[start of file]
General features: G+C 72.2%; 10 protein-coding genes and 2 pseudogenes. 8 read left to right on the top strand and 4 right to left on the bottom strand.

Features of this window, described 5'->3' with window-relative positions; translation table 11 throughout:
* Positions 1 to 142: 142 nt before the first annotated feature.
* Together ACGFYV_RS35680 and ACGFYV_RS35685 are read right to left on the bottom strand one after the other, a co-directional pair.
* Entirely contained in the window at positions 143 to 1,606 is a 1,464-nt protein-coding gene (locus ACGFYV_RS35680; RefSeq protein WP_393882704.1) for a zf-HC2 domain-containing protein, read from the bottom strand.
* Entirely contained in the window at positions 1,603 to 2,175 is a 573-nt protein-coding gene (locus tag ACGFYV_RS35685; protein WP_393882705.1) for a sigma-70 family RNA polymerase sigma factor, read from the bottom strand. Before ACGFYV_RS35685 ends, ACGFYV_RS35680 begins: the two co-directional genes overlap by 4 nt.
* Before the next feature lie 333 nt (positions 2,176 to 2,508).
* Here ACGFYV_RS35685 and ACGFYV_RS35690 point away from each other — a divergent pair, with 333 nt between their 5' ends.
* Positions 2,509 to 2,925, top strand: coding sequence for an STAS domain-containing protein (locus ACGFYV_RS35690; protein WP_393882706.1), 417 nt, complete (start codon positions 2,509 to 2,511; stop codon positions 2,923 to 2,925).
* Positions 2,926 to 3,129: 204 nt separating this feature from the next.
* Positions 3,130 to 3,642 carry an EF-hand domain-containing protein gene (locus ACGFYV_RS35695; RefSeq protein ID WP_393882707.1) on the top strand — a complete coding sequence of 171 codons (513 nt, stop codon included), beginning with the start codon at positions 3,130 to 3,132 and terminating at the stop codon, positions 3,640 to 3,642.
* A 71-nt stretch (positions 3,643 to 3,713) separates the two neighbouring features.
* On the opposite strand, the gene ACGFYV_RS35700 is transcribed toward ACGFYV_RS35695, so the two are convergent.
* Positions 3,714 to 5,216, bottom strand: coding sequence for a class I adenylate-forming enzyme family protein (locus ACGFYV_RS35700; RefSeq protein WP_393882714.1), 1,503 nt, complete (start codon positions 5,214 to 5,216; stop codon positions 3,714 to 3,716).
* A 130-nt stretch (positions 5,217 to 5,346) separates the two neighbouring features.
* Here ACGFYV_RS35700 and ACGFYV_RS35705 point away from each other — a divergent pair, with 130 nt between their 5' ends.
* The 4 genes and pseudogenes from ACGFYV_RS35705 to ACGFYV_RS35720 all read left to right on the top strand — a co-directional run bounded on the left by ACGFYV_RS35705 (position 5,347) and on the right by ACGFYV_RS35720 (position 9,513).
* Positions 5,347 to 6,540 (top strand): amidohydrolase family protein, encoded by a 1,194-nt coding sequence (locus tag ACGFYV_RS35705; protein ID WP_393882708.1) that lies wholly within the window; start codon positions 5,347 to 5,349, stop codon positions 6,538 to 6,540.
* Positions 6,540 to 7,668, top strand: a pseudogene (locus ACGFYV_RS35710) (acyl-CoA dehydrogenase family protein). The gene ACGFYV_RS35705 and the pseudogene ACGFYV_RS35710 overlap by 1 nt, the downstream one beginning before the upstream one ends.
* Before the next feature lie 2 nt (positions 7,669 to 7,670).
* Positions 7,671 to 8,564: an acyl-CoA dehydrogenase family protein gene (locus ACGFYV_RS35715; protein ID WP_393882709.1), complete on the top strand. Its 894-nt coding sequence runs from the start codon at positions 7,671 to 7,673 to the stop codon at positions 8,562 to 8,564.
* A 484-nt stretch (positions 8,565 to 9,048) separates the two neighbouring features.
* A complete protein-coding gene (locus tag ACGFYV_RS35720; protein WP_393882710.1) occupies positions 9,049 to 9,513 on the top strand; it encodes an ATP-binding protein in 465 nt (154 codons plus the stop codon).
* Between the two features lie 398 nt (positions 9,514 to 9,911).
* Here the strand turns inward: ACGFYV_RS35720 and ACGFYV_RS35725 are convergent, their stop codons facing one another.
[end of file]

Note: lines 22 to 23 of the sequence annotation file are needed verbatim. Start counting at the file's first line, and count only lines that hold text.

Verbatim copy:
* A 484-nt stretch (positions 8,565 to 9,048) separates the two neighbouring features.
* A complete protein-coding gene (locus tag ACGFYV_RS35720; protein WP_393882710.1) occupies positions 9,049 to 9,513 on the top strand; it encodes an ATP-binding protein in 465 nt (154 codons plus the stop codon).